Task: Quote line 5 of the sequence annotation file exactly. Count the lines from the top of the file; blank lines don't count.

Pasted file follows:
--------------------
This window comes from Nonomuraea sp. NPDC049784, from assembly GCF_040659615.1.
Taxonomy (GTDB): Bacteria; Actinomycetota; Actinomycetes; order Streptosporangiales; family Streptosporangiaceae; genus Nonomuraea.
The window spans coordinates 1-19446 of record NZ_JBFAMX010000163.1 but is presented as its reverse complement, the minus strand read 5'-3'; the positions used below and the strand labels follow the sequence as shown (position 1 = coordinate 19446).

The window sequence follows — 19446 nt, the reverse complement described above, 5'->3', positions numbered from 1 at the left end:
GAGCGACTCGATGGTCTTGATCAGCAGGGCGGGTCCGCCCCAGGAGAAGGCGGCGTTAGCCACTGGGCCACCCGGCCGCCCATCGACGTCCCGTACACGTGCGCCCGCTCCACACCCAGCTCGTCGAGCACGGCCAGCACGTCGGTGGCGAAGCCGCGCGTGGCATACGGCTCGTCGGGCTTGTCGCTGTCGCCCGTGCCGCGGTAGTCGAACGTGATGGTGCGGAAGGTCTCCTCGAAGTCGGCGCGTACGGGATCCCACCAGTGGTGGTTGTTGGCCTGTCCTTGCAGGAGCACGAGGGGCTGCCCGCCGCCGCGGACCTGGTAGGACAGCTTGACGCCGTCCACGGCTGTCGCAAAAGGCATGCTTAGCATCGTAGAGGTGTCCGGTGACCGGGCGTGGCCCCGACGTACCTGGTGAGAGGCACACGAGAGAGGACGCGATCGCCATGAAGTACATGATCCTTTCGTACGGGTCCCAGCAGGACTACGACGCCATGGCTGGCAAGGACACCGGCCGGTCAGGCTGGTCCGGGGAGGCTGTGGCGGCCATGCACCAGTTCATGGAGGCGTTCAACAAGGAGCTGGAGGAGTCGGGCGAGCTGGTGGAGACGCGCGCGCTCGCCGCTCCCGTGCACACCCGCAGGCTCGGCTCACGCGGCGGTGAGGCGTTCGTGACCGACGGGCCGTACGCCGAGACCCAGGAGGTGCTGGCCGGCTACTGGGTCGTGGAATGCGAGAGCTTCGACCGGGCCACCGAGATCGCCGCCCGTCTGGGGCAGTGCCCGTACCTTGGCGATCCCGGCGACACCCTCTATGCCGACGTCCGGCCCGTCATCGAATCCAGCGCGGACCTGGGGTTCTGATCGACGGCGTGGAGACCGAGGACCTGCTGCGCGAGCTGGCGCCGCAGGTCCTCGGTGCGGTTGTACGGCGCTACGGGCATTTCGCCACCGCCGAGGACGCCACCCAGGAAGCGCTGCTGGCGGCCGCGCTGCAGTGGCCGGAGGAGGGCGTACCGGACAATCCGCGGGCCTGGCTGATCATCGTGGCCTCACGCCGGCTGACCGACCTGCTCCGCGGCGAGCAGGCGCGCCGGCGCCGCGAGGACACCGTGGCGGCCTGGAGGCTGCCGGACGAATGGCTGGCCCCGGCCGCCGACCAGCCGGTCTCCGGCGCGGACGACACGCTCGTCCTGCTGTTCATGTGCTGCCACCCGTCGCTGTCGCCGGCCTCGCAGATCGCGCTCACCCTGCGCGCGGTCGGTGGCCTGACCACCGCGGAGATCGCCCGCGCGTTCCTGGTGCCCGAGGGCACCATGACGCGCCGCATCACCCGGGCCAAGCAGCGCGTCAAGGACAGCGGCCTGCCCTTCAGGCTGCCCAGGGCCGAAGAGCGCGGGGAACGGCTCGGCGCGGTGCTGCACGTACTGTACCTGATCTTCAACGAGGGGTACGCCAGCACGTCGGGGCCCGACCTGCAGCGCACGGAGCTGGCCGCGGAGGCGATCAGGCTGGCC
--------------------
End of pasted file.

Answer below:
GAGCGACTCGATGGTCTTGATCAGCAGGGCGGGTCCGCCCCAGGAGAAGGCGGCGTTAGCCACTGGGCCACCCGGCCGCCCATCGACGTCCCGTACACGTGCGCCCGCTCCACACCCAGCTCGTCGAGCACGGCCAGCACGTCGGTGGCGAAGCCGCGCGTGGCATACGGCTCGTCGGGCTTGTCGCTGTCGCCCGTGCCGCGGTAGTCGAACGTGATGGTGCGGAAGGTCTCCTCGAAGTCGGCGCGTACGGGATCCCACCAGTGGTGGTTGTTGGCCTGTCCTTGCAGGAGCACGAGGGGCTGCCCGCCGCCGCGGACCTGGTAGGACAGCTTGACGCCGTCCACGGCTGTCGCAAAAGGCATGCTTAGCATCGTAGAGGTGTCCGGTGACCGGGCGTGGCCCCGACGTACCTGGTGAGAGGCACACGAGAGAGGACGCGATCGCCATGAAGTACATGATCCTTTCGTACGGGTCCCAGCAGGACTACGACGCCATGGCTGGCAAGGACACCGGCCGGTCAGGCTGGTCCGGGGAGGCTGTGGCGGCCATGCACCAGTTCATGGAGGCGTTCAACAAGGAGCTGGAGGAGTCGGGCGAGCTGGTGGAGACGCGCGCGCTCGCCGCTCCCGTGCACACCCGCAGGCTCGGCTCACGCGGCGGTGAGGCGTTCGTGACCGACGGGCCGTACGCCGAGACCCAGGAGGTGCTGGCCGGCTACTGGGTCGTGGAATGCGAGAGCTTCGACCGGGCCACCGAGATCGCCGCCCGTCTGGGGCAGTGCCCGTACCTTGGCGATCCCGGCGACACCCTCTATGCCGACGTCCGGCCCGTCATCGAATCCAGCGCGGACCTGGGGTTCTGATCGACGGCGTGGAGACCGAGGACCTGCTGCGCGAGCTGGCGCCGCAGGTCCTCGGTGCGGTTGTACGGCGCTACGGGCATTTCGCCACCGCCGAGGACGCCACCCAGGAAGCGCTGCTGGCGGCCGCGCTGCAGTGGCCGGAGGAGGGCGTACCGGACAATCCGCGGGCCTGGCTGATCATCGTGGCCTCACGCCGGCTGACCGACCTGCTCCGCGGCGAGCAGGCGCGCCGGCGCCGCGAGGACACCGTGGCGGCCTGGAGGCTGCCGGACGAATGGCTGGCCCCGGCCGCCGACCAGCCGGTCTCCGGCGCGGACGACACGCTCGTCCTGCTGTTCATGTGCTGCCACCCGTCGCTGTCGCCGGCCTCGCAGATCGCGCTCACCCTGCGCGCGGTCGGTGGCCTGACCACCGCGGAGATCGCCCGCGCGTTCCTGGTGCCCGAGGGCACCATGACGCGCCGCATCACCCGGGCCAAGCAGCGCGTCAAGGACAGCGGCCTGCCCTTCAGGCTGCCCAGGGCCGAAGAGCGCGGGGAACGGCTCGGCGCGGTGCTGCACGTACTGTACCTGATCTTCAACGAGGGGTACGCCAGCACGTCGGGGCCCGACCTGCAGCGCACGGAGCTGGCCGCGGAGGCGATCAGGCTGGCC